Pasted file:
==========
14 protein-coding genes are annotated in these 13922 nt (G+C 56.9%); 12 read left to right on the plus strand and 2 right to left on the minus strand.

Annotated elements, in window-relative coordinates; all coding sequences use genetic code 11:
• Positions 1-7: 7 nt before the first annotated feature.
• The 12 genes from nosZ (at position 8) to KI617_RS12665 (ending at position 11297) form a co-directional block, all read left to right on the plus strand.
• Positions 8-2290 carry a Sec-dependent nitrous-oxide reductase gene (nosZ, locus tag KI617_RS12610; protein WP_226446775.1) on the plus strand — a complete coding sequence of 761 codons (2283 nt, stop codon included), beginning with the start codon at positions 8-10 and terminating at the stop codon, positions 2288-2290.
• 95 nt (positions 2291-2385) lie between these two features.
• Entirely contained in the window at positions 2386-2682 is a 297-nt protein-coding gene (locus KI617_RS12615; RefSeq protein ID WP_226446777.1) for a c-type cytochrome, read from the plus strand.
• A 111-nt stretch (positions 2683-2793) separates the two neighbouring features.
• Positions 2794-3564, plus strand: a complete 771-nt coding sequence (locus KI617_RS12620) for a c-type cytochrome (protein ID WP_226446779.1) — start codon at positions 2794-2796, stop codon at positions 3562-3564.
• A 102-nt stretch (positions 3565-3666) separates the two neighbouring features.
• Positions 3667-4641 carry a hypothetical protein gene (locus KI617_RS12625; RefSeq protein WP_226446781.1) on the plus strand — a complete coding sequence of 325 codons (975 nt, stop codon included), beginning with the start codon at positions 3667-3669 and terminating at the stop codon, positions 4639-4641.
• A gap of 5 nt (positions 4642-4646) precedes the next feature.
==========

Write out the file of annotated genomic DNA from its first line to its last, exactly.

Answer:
14 protein-coding genes are annotated in these 13922 nt (G+C 56.9%); 12 read left to right on the plus strand and 2 right to left on the minus strand.

Annotated elements, in window-relative coordinates; all coding sequences use genetic code 11:
• Positions 1-7: 7 nt before the first annotated feature.
• The 12 genes from nosZ (at position 8) to KI617_RS12665 (ending at position 11297) form a co-directional block, all read left to right on the plus strand.
• Positions 8-2290 carry a Sec-dependent nitrous-oxide reductase gene (nosZ, locus tag KI617_RS12610; protein WP_226446775.1) on the plus strand — a complete coding sequence of 761 codons (2283 nt, stop codon included), beginning with the start codon at positions 8-10 and terminating at the stop codon, positions 2288-2290.
• 95 nt (positions 2291-2385) lie between these two features.
• Entirely contained in the window at positions 2386-2682 is a 297-nt protein-coding gene (locus KI617_RS12615; RefSeq protein ID WP_226446777.1) for a c-type cytochrome, read from the plus strand.
• A 111-nt stretch (positions 2683-2793) separates the two neighbouring features.
• Positions 2794-3564, plus strand: a complete 771-nt coding sequence (locus KI617_RS12620) for a c-type cytochrome (protein ID WP_226446779.1) — start codon at positions 2794-2796, stop codon at positions 3562-3564.
• A 102-nt stretch (positions 3565-3666) separates the two neighbouring features.
• Positions 3667-4641 carry a hypothetical protein gene (locus KI617_RS12625; RefSeq protein WP_226446781.1) on the plus strand — a complete coding sequence of 325 codons (975 nt, stop codon included), beginning with the start codon at positions 3667-3669 and terminating at the stop codon, positions 4639-4641.
• A gap of 5 nt (positions 4642-4646) precedes the next feature.